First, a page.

4. Unwalkable sidewalks for pedestrians

Pedestrians-unfriendly sidewalks are also a problem commuters face daily. Inaccessible for Persons With Disabilities (PWDs) too, and unaccommodating for senior citizens, which is another testament to how the country is mired with transport problems that go beyond vehicular queuing.


In saying so, streets and cities must become people-oriented rather than centric on cars. There is an impending need for more laws to benefit commuters and the system of public transportation. Public service must be delivered not toward the welfare of vehicles, but of people and commuters braving their days on the way to work as they fulfill their roles as breadwinners and students as the hope of our nation.


5. Overall inferiority of mass transport system

It's a massive problem Filipinos struggle with since time immemorial, and authorities need to act to ease the traffic crisis, among many other transport ills plaguing Metro Manila, Quezon City, and other urbanized cities across the country. A car-centric transport system, traffic congestion, and failure of law enforcement contribute to the deterioration of the country's mass transport dilemma.

To be fair, several infrastructures are underway to aid the country's transportation system. The MRT-7, the NLEX Connector España Section, and even in legislature the No Garage, No Registration Act was filed in Congress to address illegal parking and curb the traffic crisis. And the Magna Carta for Commuters, which aims to “enumerate and uphold the rights of the commuting public." The challenge now is in the success of law enforcement.


A few coping mechanisms to help Filipino commuters

Being stuck in traffic makes you vulnerable to stress, pollution, and airborne diseases such as the coronavirus disease. While cases have dwindled, it doesn't mean the virus has been purged, because it's not. Below are a few coping mechanisms that every commuter should know to alleviate the burden of daily commute in the Philippines.


1. Commute early

There's no doubt that this is a sacrifice that many commuters already practice to avoid tardiness to work. This means waking up way, way early and sacrifice sleep to not be at the receiving end of long queues in bus stations and terminals. Commuting early lets you go to work with less 'competition' as commuters are expected to scramble at the sight of an arriving PUV, not out of a lack of discipline but out of the necessity to arrive on time to their destination.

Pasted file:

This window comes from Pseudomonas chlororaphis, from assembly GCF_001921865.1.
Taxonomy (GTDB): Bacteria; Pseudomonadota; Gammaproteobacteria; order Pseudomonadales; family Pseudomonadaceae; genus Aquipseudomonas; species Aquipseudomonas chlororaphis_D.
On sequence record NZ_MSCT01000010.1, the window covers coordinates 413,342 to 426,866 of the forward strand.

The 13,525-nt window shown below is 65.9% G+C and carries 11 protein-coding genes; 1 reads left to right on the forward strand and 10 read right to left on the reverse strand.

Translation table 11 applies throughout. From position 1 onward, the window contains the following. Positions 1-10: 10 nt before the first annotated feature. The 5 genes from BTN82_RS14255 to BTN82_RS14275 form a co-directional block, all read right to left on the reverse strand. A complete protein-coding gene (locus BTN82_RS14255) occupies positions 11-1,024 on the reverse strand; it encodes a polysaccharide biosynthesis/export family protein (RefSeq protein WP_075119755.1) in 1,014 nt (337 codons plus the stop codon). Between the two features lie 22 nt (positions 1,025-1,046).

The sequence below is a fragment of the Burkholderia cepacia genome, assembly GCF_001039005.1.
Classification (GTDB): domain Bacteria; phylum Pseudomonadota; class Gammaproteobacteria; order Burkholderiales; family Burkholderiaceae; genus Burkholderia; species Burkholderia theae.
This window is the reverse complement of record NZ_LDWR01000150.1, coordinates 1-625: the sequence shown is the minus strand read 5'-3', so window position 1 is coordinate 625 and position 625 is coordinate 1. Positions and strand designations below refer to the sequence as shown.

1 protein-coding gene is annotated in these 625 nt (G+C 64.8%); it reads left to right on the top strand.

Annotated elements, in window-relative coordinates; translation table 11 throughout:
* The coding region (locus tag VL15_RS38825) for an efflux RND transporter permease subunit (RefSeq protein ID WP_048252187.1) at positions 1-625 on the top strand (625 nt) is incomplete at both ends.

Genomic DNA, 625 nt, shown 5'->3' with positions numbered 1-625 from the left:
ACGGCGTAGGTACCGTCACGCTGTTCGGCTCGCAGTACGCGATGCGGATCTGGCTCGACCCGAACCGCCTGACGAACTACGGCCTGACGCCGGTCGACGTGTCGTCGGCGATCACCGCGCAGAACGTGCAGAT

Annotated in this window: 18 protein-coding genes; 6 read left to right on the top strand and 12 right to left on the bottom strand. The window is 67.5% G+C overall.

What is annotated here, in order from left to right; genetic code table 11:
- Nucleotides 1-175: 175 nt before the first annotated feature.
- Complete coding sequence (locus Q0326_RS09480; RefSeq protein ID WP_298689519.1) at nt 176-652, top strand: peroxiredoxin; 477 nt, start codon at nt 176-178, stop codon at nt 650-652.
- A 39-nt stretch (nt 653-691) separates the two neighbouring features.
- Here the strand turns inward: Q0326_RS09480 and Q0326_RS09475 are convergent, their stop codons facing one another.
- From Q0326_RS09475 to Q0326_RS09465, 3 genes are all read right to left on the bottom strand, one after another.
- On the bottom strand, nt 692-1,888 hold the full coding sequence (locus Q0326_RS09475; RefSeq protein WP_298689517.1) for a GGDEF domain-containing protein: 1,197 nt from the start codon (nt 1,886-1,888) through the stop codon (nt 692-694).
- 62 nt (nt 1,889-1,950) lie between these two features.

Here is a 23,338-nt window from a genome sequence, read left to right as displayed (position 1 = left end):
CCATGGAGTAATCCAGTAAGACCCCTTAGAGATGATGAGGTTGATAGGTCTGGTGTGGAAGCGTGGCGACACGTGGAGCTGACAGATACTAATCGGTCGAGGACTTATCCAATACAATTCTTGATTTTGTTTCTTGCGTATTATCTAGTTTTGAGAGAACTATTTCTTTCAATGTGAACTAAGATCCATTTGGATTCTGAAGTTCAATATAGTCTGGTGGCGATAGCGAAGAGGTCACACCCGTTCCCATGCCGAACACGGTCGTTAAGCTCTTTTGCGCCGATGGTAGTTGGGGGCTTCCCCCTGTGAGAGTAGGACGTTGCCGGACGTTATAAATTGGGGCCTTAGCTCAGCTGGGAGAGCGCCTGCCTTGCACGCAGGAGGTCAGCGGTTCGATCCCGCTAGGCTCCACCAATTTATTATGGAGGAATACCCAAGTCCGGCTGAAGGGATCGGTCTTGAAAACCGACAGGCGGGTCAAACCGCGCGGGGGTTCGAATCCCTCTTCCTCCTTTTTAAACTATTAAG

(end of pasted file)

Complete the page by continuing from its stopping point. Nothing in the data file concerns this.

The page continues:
2. Secure a beep card

You may think it's not necessary, but securing a beep card will save you ample time from having to impatiently wait in long lines at ticketing booths. It's a great alternative to cash fare payments. These days, a beep card is no longer just usable in MRT and LRT rides, but also in buses and convenience stores. A beep card is not just a display in your wallet. It's handy and useful, so make sure to make the most of its convenience.


3. Bring water and snack

During your waiting time at the bus station or LRT and MRT, having a snack to munch on will fight off hunger and exhaustion. Sitting through traffic will also make you thirsty, so don't forget a bottled water that you could sip on while you wait for the vehicle to start moving again until you reach your destination.


4. Stay productive

Traffic is bad, but it doesn't mean you'd just stress over it. It's your free time while holding on to hope that the congestion will ease soon, so you might as well do some productivity-promoting activities while inside the vehicle. Reading through a self-help e-book, upskilling through studying an online course, catching up with TV series you missed, and yes, sleeping. After all, traffic is typically within hours, and taking a nap is your chance to rest.


5. Consider relocating near the office

We know how tough this decision is to make, but consider relocating near your office to cut hours of commute time and waiting in long queues at bus terminals and MRT stations. There are many Filipinos who actually endure traveling hours from a nearby province all the way to Metro Manila, and vice versa. This means lost hours spent on travel time. Talk it out with all family members and consider relocating. But if you don't see yourself in this situation, ponder on our next piece of advice.


6. Consider looking for WAH setups

The popularity of work-at-home (WAH) jobs has doubled during the pandemic when the physical office, an enclosed space devoid of natural ventilation, is the perfect venue to catch the virus. If your job description is doable outside of the office, it would not hurt to request a remote setup from the management and state your reasons. If they don't grant you the request, also consider looking for other jobs that will give you the flexibility of working from home, hence saying goodbye to the hassle of long hours of commuter hell.